Soybeans: market higher ahead of report, lower after May soybeans were off 35.75 cents last week, while November dropped 12.25 cents. Trade volume was light leading up to the grain stocks and planting intentions report, but selling increased dramatically after the release of the numbers. The stocks report held the worst news (more inventory than expected), while the acreage estimate was actually friendly (1 million fewer acres than expected).
Soybeans traded mixed March 25, with old crop closing slightly lower and new crop slightly higher. Pressure came from thoughts that China’s demand for old crop soybeans may be overstated. While there may be doubts about China’s old crop demand, new crop demand is still plenty strong, as USDA announced a sale of 234,000 metric tons to China.
Soybeans closed moderately higher March 26 and 27 with support out of South America. On March 26, a well-regarded analyst reduced its harvest forecast for Argentina to 48.5 million metric tons, compared with USDA’s estimate of 51.5 million.
The same analyst lowered Brazil’s harvest to 81.3 million metric tons, compared with USDA’s estimate of 83.5 million. Brazil’s harvest is about 60 percent complete, though logistical issues continue to hinder exports. Trade volume remained light ahead of the grain stocks and planting Intentions report.
Soybean stocks were pegged at 999 million bushels, above the average trade estimate of 947 million and down from 1.374 billion a year ago. Planting acreage of 77.13 million acres was below trade estimates of 78.5 million acres and down from 77.2 million acres last year.
USDA reported soybean export inspections pace for the week ending March 22 at 18.5 million bushels. This brings the year-to-date export shipments pace for soybeans to 1.194 billion bushels, compared with 984.2 million for last year at this time. Soybean export sales pace was estimated at 24.8 million bushels (2.4 million for 2012 and 2013), bringing this year’s total to 1.311 billion bushels, compared with 1.151 billion last year at this time. Shipments were reported at 20.9 million bushels.
USDA estimated barley acreage for the week ending March 22 at 3.6 million, virtually unchanged from last year. USDA estimated barley export shipments pace at 26,000 bushels with 14,000 bushels going to Korea, 8,000 bushels to Argentina and 4,000 bushels to Mexico. No barley exports were reported for the week. This brings the year-to-date export sales pace for barley to 6.1 million bushels, compared with 3.9 million for last year at this time.
Cash feed barley bids in Minneapolis improved to $5.30 per bushel last week, while malting barley remained with no quote.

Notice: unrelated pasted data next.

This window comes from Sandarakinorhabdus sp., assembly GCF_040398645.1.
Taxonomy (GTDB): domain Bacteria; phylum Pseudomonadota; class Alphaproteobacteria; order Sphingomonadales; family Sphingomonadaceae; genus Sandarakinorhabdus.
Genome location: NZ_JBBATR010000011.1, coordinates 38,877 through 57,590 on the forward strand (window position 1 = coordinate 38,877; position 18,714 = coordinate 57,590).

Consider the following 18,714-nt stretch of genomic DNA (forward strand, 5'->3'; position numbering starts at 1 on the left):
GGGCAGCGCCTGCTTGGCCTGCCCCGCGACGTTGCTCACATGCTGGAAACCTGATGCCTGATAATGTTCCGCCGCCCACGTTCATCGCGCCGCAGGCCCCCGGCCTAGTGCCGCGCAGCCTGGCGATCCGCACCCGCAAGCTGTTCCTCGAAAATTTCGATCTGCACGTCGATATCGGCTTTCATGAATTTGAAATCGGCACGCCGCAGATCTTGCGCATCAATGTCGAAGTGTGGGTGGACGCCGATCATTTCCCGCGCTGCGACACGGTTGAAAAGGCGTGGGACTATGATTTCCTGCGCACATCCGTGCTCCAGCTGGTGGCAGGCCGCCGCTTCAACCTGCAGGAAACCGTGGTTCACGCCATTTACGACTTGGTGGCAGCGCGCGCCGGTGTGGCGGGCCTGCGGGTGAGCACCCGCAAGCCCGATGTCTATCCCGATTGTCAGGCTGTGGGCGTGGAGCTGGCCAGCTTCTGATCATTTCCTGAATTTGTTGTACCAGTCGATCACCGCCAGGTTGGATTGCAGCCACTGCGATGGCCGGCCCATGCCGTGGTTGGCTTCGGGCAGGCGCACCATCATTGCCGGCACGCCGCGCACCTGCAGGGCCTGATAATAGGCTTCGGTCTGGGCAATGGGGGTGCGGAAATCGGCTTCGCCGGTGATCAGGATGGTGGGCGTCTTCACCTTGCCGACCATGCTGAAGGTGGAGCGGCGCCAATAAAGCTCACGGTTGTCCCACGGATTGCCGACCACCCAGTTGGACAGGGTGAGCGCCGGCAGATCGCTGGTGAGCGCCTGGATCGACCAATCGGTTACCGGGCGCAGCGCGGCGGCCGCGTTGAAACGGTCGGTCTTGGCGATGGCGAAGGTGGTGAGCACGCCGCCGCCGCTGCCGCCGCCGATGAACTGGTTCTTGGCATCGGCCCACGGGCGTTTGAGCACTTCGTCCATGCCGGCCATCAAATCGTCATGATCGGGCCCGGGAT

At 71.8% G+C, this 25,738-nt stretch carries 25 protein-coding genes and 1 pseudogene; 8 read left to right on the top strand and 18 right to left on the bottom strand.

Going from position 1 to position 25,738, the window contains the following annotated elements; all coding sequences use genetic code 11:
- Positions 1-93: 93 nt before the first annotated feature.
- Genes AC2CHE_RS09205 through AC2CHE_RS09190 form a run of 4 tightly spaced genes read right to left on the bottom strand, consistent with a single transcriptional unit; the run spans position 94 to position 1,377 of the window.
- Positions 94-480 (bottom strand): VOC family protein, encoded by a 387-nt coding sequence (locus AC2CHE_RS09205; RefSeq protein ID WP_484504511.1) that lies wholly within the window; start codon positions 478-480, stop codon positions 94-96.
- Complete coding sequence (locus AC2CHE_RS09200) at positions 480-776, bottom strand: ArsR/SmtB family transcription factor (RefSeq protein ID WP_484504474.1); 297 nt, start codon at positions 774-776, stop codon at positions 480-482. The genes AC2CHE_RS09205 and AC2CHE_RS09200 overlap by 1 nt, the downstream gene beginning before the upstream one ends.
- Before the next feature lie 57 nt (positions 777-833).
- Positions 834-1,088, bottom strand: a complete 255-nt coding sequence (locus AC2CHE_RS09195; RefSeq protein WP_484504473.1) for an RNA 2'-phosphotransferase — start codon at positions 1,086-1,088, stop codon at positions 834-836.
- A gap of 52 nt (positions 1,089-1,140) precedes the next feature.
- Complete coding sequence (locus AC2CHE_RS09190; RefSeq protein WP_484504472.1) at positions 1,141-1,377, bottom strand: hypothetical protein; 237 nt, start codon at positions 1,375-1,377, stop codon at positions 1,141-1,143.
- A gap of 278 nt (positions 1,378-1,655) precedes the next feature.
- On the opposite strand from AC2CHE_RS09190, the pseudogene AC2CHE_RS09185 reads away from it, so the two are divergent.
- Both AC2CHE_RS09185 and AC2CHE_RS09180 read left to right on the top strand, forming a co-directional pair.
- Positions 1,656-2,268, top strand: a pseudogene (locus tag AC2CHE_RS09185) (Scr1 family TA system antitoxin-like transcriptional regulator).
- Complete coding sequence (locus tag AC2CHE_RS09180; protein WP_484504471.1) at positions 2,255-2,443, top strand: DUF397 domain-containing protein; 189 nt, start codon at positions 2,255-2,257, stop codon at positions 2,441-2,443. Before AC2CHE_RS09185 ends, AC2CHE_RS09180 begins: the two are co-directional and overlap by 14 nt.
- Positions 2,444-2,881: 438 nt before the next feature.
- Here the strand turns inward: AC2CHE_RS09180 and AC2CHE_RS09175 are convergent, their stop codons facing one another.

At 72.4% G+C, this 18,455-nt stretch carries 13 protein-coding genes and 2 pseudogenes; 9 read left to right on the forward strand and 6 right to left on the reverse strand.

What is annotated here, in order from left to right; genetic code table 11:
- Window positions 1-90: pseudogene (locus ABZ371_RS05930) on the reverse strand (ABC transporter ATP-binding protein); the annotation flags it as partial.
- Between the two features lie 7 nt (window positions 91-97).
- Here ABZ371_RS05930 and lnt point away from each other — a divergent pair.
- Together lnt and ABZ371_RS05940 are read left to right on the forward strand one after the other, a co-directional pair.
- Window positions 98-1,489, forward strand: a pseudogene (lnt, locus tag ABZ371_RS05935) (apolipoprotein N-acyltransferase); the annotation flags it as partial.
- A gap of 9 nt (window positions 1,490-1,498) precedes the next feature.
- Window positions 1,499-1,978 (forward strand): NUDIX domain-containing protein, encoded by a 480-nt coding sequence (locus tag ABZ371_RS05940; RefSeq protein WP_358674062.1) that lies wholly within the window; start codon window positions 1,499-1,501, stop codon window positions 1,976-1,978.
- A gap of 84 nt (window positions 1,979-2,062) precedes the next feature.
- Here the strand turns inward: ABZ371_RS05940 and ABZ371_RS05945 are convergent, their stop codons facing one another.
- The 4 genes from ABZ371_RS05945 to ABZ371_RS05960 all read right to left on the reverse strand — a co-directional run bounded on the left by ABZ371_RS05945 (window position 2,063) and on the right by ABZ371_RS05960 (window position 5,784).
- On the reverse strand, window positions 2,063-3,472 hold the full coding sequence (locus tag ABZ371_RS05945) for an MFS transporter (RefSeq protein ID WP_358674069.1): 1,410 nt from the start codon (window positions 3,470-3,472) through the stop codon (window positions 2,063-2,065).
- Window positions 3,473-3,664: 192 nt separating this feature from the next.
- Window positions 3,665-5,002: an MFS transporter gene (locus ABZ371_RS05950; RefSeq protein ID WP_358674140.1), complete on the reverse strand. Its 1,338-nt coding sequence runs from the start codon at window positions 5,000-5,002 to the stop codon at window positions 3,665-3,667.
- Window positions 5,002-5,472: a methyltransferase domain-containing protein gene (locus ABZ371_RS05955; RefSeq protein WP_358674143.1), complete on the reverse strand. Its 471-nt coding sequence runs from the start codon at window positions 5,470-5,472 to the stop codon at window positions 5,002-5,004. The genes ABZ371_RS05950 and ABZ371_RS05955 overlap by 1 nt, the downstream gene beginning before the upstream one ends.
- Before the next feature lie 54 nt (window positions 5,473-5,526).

USDA estimated durum acreage at 1.75 million, an 18 percent decrease from last year. North Dakota producers are expected to plant 1.1 million acres of durum, compared with 1.34 million last year, an 18 percent decline. USDA reported no durum shipments for the week ending March 22. Durum export sales pace was estimated at 800,000 bushels. This brings the year-to-date export sales pace for durum to 17.9 million bushels, compared with 16.3 million for last year at this time.
Cash bids for milling quality durum were at $7.75 per bushel in Berthold, N.D., with Dickinson, N.D., at $7.85.
Canola futures on the Winnipeg, Manitoba, exchange closed the week ending March 27 with $3.70 (Canadian) gains. Canola started the week lower because of thoughts of demand erosion as harvest progress picks up in South America. But the end of the week brought solid gains to canola as the market followed the U.S. soybean complex higher. Position-squaring ahead of USDA’s prospective planting report also was seen. USDA estimated the 2013 canola acreage at 1.65 million, a decrease of 6 percent from last year. North Dakota producers are expected to plant 1.23 million acres of canola, a decline of 16 percent from last year.
March 27 cash canola bids in Velva, N.D., were at $28.30 per hundredweight.
USDA is estimating dry edible beans acreage for 2013 at 1.5 million acres, a decline of 14 percent from last year. North Dakota acreage is estimated at 550,000 acres, a 21 percent decline from last year.
USDA is estimating all sunflower acreage at 1.68 million, a decrease of 12 percent from last year. Oil sunflower acreage is estimated at 1.399 million, a decrease of 16 percent from last year. Nonoil sunflower acreage is estimated at 285,000, an increase of 9 percent. North Dakota producers are expected to plant 636,000 acres of sunflowers, a decline of 36 percent from last year, with oil sunflower acreage estimated at 540,000 acres (30 percent fewer) and nonoil sunflower acreage at 96,000 acres, an increase of 7 percent. USDA estimated soybean oil export sales pace for the week ending March 22 at 12.6 trillion metric tons. This brings the year-to-date export sales pace for soybean oil to 817.7 trillion metric tons, compared with 334.8 trillion for last year at this time.
March 27 cash sunflower bids in Fargo, N.D., were at $22.70 per hundredweight.